For all the films set during World War II, many avoid directly tackling the Holocaust; it’s simply too difficult to do justice to the sheer horror of the lives lost. That’s not to say that there aren’t great cinematic treatments of the event — see nine hour French documentary “Shoah” for an essential text — and “Schindler’s List” remains the most famous portrayal of the Holocaust on screen. Steven Spielberg’s film depicts the story of the titular Oskar Schindler. A German industrialist and Nazi Party member, Schindler used his position to save over a thousand Jewish people from concentration camps by employing them in his factories, and Spielberg’s film, lead by a magnificent Liam Neeson in the starring role, tracks his growth from an apathetic opportunist to an unlikely hero. The film is Spielberg’s most sobering and difficult movie, but one of his very best. —WC
3. “Saving Private Ryan” (1998)
There are war movies before “Saving Private Ryan,” and war movies after “Saving Private Ryan.” No other film on this list did more to fundamentally alter how we envision the greatest armed conflict of the 20th Century, and no other film on this list did more to fundamentally alter how we represent it onscreen. Steven Spielberg’s 1998 masterpiece changed the game by bringing us closer to the action than ever before, beginning with the peerlessly visceral Normandy Beach sequence that captured the grotesque horror show of an invasion and showed them to us as though we were there on the sands of France. Focusing on the value of a single human life across a series of battles in which brave men dropped like flies, “Saving Private Ryan” rekindled our love of World War II movies by stripping the genre of its romantic veneer. —DE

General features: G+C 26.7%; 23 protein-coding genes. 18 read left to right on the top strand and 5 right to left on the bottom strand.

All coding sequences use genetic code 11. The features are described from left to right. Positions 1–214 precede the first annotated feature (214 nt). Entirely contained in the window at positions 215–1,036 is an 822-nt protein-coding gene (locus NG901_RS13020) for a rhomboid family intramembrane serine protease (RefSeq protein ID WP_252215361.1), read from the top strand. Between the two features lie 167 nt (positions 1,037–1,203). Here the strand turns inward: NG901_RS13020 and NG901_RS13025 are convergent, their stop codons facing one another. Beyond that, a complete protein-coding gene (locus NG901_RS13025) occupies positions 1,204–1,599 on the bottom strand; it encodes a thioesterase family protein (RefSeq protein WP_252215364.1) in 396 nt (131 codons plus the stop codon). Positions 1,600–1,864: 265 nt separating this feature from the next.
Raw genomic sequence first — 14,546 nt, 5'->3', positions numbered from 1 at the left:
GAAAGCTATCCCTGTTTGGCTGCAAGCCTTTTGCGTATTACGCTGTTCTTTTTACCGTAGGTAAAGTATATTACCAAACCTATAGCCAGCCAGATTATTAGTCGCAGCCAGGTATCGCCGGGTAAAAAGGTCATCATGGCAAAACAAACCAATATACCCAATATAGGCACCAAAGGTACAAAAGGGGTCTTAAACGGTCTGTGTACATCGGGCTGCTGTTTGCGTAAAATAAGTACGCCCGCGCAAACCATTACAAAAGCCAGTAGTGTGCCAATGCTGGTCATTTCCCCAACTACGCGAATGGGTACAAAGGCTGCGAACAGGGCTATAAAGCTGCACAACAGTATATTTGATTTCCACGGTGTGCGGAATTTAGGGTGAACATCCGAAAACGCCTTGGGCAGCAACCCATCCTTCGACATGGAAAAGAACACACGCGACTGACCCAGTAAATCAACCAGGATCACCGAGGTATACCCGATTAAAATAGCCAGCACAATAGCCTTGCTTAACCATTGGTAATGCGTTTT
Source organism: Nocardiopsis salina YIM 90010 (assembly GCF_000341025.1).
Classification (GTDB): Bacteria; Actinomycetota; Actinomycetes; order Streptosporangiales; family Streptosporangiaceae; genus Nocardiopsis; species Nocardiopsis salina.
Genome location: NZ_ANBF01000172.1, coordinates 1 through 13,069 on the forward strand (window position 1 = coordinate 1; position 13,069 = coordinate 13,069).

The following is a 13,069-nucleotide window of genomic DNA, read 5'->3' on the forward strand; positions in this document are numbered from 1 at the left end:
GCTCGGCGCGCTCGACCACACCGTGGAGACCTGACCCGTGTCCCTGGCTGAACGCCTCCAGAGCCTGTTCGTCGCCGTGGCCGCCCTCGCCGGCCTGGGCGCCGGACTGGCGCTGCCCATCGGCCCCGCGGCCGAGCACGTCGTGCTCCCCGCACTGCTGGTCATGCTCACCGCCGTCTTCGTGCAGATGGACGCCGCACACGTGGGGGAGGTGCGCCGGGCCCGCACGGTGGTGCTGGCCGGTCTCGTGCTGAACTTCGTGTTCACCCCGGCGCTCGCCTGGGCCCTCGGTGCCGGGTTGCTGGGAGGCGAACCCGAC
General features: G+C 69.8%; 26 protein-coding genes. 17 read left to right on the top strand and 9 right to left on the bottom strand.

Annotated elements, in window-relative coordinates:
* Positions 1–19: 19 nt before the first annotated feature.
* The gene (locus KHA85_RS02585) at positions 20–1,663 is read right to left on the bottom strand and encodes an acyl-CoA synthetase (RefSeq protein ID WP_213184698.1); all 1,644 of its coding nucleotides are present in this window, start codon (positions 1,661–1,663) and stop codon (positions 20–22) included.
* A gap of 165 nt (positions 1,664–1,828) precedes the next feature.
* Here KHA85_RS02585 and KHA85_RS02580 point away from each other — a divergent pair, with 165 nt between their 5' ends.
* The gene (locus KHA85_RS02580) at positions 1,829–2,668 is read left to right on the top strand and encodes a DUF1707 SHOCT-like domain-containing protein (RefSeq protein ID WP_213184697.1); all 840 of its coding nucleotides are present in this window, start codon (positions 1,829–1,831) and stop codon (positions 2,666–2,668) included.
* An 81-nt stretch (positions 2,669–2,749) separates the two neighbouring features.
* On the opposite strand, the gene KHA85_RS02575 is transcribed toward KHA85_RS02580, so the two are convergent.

4. “The Thin Red Line” (1998)
The other World War II movie of 1998 to get nominated for Best Picture, “The Thin Red Line” represented director Terrance Malick’s return to filmmaking, after he all but disappeared for a 20 year stretch. And what a return it was; “The Thin Red Line” saw Malick put his own, individualistic stamp on the World War II movie, creating a feature only he could make. Based on the 1962 novel by James Jones, the movie depicts the 1942 Battle of Mount Austen from a variety of perspectives of U.S. soliders fighting in the campaign. Malick’s signature gorgeous nature photography is on full display, as is his philosophical bent; over the course of the film, the large ensemble cast — including Sean Penn, Jim Caviezel, Nick Nolte, George Clooney, and Woody Harrelson, among many others — narrate on the conflict, and ruminate on why they’re fighting the battle in the first place. Any director could make a movie about World War II, but Malick went further and created a treatise on the nature of war itself, and why humanity is drawn to it, over and over again. —WC
5. “The Pianist” (2002)
Roman Polanski’s Best Director victory was one of the most surprising in Oscar history. For Polanski, who as a child survived the Krakow Ghetto after losing his mother, the film about a Polish Jewish musician’s (played by Adrien Brody) struggle to stay alive after the Nazis invade Poland is clearly and deeply personal. While the filmmaking craft behind the film is pure Polanski, it stands out as one of the director’s most straightforward and unironic narratives. The film is a remarkably simple story — devoid of plot devices constructed to milk emotions from the audience — about survival amid destruction. Nonetheless, its quiet, unassuming examination of life, art and evil is one of the most moving films ever made. —CO